Walkability is a big factor in a neighbourhood’s appeal to a buyer, says Barbara Lawlor, president and chief executive officer of Baker Real Estate Inc., which is handling sales and marketing for the United Building, a luxury condo project at the corner of University Avenue and Dundas Street West. That project is unique because of its central location.

“It’s an entire city block,” she says. “You can walk to the Financial District, equal distance to the Entertainment District. That’s on top of world-class hospitals and research facilities, Queen’s Park, cultural venues, the Four Seasons Centre for the Performing Arts, Roy Thomson Hall, Festival Tower for the cinemas and Eaton Centre for shopping.”

Toronto was rated the third most walkable Canadian city for 2020, behind Vancouver and Montreal, according to Walk Score, a ranking system that rates cities across Canada and the United States.

Lawlor says that the “united” part of the name for the project was based on its connectivity to all the different neighbourhoods that surround it.

 

The 15-unit 77 Clarendon is elegantly nestled amongst the charm of the prestigious South Hill area.

IMAGE COURTESY OF MENKES DEVELOPMENTS

“You don’t have to get into your car, and that’s become such a key element for buyers,” she says. “We are unique here because our immigration is so diverse. There is a neighbourhood to celebrate every culture. You don’t find that in most cities. And being able to take in those different cultures and diversity within a 10-minute walk is quite amazing.”

Some of Toronto’s neighbourhoods are fortunate to be adjacent to parks and the lake, and offer the lifestyle and wellness benefits that come with that.

The 38-storey Mirabella Luxury Condominiums project by Diamante Development Corporation will be nestled right between Lake Ontario and High Park, meaning residents have direct access to some of the best lifestyle amenities in the city. They’ll be able to enjoy jogs along the Martin Goodman Trail, bike rides through the park, picnics by the beach and sunsets over the lake.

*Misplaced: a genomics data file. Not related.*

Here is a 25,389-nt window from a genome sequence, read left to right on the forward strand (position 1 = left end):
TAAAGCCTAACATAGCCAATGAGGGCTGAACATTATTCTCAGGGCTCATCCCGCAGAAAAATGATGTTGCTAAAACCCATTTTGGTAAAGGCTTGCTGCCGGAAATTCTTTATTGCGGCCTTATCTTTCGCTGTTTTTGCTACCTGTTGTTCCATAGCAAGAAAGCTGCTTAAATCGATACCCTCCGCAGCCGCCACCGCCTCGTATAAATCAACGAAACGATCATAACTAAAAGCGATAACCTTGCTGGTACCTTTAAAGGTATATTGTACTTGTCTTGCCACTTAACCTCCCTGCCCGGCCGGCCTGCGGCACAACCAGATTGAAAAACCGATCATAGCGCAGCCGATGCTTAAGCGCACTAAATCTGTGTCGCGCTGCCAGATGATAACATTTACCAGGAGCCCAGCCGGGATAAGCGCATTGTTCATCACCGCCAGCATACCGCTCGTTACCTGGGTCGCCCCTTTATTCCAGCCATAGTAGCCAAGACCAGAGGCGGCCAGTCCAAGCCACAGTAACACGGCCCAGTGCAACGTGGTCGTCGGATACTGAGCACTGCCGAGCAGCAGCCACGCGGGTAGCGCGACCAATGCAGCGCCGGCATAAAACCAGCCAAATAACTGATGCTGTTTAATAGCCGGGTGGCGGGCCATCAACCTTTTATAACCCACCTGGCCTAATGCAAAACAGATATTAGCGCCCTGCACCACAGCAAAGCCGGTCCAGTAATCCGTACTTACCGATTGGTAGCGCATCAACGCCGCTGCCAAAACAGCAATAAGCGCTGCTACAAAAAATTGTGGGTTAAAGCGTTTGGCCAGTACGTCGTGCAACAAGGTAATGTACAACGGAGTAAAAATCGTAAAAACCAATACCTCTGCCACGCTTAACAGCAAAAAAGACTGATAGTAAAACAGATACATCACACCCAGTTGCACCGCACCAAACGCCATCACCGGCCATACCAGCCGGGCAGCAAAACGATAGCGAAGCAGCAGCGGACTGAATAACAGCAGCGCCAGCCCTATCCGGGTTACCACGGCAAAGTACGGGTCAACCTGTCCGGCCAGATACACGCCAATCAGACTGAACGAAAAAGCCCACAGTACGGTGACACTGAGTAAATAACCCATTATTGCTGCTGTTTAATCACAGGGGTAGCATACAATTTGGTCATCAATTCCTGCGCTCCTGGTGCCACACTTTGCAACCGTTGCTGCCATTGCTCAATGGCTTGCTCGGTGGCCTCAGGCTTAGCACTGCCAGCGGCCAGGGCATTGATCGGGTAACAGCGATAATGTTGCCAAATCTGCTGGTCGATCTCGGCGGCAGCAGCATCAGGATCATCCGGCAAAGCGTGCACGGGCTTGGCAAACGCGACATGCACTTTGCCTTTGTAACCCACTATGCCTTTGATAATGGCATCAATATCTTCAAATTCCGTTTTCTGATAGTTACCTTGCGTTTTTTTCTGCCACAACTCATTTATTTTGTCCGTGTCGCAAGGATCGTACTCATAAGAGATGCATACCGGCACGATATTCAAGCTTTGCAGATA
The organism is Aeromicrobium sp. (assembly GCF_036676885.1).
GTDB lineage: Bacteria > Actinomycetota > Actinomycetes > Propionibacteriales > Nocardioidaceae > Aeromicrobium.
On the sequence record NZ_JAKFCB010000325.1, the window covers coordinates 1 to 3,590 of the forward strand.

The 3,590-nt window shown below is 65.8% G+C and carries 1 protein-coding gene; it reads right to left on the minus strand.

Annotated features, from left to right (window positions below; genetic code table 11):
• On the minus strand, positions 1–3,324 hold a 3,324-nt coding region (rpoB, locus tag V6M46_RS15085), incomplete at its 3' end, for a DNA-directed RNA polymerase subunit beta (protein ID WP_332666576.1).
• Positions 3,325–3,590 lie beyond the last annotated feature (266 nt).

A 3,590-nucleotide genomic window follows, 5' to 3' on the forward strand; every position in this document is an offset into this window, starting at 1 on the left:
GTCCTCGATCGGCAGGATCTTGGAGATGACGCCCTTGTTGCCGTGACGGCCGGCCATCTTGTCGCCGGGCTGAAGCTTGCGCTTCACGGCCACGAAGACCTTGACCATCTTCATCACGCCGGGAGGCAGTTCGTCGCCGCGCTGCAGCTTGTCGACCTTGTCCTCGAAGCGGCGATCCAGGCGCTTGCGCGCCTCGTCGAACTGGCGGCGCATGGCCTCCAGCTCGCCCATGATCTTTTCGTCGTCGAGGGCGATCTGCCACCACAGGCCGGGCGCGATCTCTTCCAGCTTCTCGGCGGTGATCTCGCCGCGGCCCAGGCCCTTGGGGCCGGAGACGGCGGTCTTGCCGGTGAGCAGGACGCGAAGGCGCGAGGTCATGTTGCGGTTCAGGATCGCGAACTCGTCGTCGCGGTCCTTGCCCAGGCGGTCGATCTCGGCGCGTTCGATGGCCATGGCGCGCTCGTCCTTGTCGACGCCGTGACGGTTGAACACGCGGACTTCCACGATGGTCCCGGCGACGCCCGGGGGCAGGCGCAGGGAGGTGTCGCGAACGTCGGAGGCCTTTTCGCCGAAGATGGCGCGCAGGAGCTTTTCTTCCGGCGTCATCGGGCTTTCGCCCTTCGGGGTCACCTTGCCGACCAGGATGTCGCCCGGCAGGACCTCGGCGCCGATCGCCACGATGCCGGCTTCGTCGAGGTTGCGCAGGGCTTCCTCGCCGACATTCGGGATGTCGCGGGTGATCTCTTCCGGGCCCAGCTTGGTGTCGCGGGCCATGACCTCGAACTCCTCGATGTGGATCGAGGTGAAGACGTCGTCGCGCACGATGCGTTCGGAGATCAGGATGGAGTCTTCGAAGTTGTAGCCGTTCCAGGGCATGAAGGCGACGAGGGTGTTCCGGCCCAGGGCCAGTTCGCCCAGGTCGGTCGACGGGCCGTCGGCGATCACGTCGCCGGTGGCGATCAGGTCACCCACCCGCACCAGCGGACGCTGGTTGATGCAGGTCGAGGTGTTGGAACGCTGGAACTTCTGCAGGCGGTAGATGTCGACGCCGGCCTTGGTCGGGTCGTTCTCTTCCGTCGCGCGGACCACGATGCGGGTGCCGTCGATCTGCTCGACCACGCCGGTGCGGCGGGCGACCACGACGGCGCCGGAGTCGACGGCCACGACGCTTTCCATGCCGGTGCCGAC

One of the latest projects by Menkes Developments Ltd., 77 Clarendon, is nestled amongst the old neighbourhood charm of the prestigious South Hill area. The project at Russell Hill Road and Clarendon Avenue will feature just 15 elegant private residences.

“In our experience with developing previous luxury projects like Four Seasons Private Residences and Pears on the Avenue, we saw real market demand for buyers looking for smaller, more intimate and neighbourhood-oriented buildings,” says Mimi Ng, senior vice-president of residential sales and marketing for Menkes Developments.

“South Hill is one of the neighbourhoods that checks off all the boxes, so to speak, from a luxury buyer’s perspective. It’s a mature community with large homes and leafy green streets, with easy access to a great park system, including the Nordheimer Ravine, and spectacular views due to its location on top of the escarpment.”

 

The building is also adjacent to other great neighbourhoods, she says, such as the Annex and Yorkville, which means that a multitude of excellent restaurants and shopping are just a 10-minute walk away, without the hassle of dealing with traffic.

For every discriminating luxury buyer, there is a neighbourhood that delivers on everything they need and want.

Source: theglobeandmail.com